• Lee Townsend Lee Townsend Reply to Lee

      Thanks Stephen! I share your frustration, as I was on the “Bee Incident” committee with Canadian Honey Council for two years. Everyone involved outside of the OBA was open to any and all solutions, but once the OBA showed their true colors it made it very difficult for me to continue on that committee. Due to that I stepped down, but I’m still doing my best to work with everyone involved in order to find common ground. I think for the vast majority of beekeepers and farmers, there is a common goal. But for certain beekeepers (specifically hobby/urban/OBA board), they prefer to align with the activists. What they don’t realize is this course of action won’t save a single bee, and it’s their own management that needs to be fixed.

      in the meantime, it’s the farmers that are being painted as the bad guy and the actions taken by the Ontario government only work towards making their lives more difficult. I honestly can’t fathom why the MOE and OMAFRA think this is going to help anyone. But then again, that’s what happens when people that are oblivious to the nature of Agriculture start wading in and blindly make decisions.

  2. Lee we could definitely use someone of your caliber to speak on the subject of bee health in Ontario. I feel from your perspective you have a very fair opinion of what needs to be done. I thought that the grain growers in Ontario did a good job with their proposal by addressing more of the problems beekeepers face. What do you think?
    I feel that if the government here posts the blame on farmers it will open the door for other provinces to do the same. I don’t know what contributions you have made to this case in Ontario but if you ever thought that a one on one conversation with our Ag Minister Jeff Leal would do any good I could probably arrange it. We are in the 11th hour of this legislation so I’m not sure if the time for listening to a knowledgeable perspective has passed.

    • Stephen Denys Reply to Stephen

      The problem with seeking a meeting with Minister Leal is he has no power on this topic despite the fact he is listed as one of the lead minister. The Ministry of the Environment under Glenn Murray is completely directing this process. In fact almost none of the amendments proposed by OMAF were used by the Ministry of the Environment. Right now our defacto Minister of Agriculture is Glenn Murray.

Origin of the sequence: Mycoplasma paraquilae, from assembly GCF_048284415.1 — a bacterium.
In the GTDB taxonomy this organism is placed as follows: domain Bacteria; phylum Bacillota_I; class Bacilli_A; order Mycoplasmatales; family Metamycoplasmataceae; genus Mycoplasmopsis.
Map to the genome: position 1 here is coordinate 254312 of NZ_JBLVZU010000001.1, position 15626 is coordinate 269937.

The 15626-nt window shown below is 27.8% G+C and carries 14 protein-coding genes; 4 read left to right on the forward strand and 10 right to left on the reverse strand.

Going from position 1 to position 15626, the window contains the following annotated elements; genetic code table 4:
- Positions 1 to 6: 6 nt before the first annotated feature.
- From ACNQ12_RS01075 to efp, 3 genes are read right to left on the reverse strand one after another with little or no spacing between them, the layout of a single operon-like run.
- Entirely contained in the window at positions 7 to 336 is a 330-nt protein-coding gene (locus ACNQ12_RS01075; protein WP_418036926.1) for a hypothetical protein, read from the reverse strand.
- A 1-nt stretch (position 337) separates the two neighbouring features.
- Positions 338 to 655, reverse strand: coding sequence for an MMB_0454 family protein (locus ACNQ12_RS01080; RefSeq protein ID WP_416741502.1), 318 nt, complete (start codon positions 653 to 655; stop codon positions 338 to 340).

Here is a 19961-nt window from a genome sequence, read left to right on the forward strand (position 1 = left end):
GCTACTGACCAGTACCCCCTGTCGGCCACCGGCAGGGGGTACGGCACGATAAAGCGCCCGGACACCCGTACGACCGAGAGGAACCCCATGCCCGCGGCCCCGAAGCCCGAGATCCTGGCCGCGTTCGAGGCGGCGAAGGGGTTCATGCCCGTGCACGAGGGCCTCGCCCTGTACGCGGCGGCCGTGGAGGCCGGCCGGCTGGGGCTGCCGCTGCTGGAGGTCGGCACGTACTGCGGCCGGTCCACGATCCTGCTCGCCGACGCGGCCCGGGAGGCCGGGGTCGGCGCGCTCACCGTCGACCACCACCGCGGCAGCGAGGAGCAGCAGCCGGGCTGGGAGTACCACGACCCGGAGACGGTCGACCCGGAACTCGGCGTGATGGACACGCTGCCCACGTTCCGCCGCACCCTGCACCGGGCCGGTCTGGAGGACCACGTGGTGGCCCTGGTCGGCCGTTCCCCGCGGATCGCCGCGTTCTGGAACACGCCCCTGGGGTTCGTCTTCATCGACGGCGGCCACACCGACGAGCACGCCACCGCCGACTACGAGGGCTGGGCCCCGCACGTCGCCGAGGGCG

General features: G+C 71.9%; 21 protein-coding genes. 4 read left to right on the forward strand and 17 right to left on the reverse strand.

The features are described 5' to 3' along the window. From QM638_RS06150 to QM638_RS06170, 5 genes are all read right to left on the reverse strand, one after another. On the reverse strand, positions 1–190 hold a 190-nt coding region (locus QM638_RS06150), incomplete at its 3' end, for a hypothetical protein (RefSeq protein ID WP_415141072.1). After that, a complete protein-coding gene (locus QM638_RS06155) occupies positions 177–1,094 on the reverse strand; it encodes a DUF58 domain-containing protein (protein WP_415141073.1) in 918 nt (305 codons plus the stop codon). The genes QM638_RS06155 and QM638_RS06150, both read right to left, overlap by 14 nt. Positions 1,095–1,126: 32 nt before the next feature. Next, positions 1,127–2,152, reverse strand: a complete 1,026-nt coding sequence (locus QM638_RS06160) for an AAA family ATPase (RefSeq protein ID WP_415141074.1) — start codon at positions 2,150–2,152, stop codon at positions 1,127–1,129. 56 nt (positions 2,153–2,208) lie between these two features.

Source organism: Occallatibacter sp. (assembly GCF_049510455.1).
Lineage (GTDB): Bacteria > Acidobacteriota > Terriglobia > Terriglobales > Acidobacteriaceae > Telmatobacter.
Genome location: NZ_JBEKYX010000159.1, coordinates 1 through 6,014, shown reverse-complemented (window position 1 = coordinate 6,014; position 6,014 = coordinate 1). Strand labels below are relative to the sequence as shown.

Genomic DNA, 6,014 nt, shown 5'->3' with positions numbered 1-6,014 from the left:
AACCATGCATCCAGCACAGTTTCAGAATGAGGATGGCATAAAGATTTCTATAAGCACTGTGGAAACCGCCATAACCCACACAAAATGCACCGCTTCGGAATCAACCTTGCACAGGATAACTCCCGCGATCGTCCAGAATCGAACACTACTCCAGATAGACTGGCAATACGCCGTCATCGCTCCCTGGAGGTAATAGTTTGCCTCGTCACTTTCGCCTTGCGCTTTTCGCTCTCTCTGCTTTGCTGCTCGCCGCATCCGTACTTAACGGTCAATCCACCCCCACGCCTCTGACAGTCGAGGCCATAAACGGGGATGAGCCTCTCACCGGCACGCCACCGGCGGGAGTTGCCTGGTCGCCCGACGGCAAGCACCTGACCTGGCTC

• Lee Townsend Lee Townsend Reply to Lee

        That seems to be the case, and Lyndsey Smith touched on that in her article a few weeks ago (https://www.realagriculture.com/2015/03/help-wanted-an-ag-minister-that-actually-works-with-and-for-farmers/). Glenn Murray is not doing anything but appeasing the urban vote and his own self serving interests, and with his cabinet posting in the ON government he is quite willing to abuse his power. Quite the legacy he’s leaving, and I still don’t understand how anyone from Toronto City Centre can be an expert on Agriculture.

        • Stephen Denys Reply to Stephen

          I have read the proposed Ontario regulations twice now. It is obvious that the regulations developed for Ontario were written based on Google searches as we were told in advance. We can also confidently interpret that no one who was involved in drafting these regulations has actually ever stepped foot on an Ontario Farm, had in depth discussions with farmers or understand food production in Ontario. If yes, I would like to hear the evidence to the contrary.

          This is unfortunate as industry did reach out long in advance of the posted proposal in the fall to try and work with the government. In fact the Grain Farmers of Ontario had a task force developed which the provincial government walked out of in advance of November last year. The government to their credit 18 months ago committed to waiting for the federal government to finish their review on neonicotinoids. No such patience exhibited as of last November. The calendar got in the way of ideology execution.